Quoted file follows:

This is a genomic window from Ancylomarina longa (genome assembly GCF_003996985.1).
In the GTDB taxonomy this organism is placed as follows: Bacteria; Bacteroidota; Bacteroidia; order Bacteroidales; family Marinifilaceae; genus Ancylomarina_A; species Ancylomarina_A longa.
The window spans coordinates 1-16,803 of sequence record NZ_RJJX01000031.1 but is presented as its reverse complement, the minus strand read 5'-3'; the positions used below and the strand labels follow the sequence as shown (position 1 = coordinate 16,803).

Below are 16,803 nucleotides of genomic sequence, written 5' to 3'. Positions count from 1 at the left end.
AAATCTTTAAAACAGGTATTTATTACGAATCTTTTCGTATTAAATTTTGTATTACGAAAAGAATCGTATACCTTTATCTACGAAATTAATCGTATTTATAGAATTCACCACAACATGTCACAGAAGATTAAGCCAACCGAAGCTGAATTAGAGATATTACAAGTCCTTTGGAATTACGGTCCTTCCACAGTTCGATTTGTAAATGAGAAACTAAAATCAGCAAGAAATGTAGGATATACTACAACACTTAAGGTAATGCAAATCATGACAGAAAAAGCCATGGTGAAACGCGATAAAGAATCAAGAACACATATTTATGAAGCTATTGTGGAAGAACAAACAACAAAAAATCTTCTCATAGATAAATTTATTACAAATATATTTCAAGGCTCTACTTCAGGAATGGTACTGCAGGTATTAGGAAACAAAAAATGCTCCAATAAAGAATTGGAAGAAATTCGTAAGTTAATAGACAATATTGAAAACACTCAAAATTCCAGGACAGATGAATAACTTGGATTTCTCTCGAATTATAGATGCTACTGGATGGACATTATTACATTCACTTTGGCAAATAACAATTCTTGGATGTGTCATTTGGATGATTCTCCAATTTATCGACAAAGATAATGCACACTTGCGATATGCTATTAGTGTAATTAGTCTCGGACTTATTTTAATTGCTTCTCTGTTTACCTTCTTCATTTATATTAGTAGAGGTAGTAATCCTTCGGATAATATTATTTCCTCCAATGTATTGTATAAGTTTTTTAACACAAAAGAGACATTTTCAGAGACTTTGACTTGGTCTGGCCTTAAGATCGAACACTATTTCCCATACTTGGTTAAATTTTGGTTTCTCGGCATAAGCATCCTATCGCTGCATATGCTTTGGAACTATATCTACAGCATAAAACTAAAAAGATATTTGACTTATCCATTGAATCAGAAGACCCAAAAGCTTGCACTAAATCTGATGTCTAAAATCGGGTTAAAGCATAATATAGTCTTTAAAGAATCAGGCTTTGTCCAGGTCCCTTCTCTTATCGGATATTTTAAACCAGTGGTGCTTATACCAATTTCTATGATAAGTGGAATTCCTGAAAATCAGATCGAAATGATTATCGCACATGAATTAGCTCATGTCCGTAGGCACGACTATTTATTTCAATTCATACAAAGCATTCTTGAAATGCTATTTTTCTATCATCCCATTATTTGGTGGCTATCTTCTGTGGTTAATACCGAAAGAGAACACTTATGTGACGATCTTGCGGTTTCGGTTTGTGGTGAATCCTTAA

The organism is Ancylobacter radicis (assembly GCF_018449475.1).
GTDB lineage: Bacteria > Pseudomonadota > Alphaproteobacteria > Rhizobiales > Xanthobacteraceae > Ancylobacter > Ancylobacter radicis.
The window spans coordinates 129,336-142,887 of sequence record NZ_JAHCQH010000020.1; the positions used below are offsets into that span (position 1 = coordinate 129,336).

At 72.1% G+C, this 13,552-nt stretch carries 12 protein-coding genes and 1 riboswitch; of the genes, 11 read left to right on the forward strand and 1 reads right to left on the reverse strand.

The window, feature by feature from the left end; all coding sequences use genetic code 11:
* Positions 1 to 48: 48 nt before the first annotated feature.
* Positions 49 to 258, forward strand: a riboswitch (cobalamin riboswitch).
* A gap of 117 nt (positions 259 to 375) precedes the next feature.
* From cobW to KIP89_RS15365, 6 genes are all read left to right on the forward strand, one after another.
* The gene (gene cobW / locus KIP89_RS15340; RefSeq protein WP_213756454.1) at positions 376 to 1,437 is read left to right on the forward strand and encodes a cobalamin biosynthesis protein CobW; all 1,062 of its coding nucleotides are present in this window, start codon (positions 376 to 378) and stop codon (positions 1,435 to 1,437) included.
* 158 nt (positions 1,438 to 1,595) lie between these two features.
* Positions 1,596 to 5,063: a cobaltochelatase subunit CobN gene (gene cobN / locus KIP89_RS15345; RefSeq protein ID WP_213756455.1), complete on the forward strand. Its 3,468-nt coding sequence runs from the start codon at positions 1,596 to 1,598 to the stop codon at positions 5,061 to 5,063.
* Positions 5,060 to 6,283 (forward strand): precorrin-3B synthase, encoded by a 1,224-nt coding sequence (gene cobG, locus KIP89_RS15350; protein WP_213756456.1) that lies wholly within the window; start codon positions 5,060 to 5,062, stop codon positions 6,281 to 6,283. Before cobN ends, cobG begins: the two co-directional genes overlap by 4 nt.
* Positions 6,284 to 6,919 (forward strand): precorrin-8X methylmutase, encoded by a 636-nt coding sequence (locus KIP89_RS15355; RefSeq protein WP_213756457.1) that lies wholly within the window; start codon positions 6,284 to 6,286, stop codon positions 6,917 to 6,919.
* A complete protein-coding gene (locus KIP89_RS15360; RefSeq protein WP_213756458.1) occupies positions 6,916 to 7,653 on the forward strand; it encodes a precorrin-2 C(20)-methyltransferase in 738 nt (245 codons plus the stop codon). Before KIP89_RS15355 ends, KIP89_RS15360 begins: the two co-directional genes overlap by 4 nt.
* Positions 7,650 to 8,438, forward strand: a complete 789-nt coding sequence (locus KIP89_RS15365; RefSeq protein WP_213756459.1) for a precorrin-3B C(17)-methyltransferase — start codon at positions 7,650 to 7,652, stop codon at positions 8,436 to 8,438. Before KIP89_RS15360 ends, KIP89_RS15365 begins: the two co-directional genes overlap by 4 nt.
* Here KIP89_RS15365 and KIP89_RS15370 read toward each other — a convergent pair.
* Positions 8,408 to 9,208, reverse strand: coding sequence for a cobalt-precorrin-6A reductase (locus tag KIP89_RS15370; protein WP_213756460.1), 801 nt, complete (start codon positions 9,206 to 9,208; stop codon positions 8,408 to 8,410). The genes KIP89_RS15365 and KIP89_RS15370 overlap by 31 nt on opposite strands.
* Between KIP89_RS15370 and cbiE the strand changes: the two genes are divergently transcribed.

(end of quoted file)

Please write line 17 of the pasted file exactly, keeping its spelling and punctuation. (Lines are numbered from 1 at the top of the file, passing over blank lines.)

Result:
* Positions 1,596 to 5,063: a cobaltochelatase subunit CobN gene (gene cobN / locus KIP89_RS15345; RefSeq protein ID WP_213756455.1), complete on the forward strand. Its 3,468-nt coding sequence runs from the start codon at positions 1,596 to 1,598 to the stop codon at positions 5,061 to 5,063.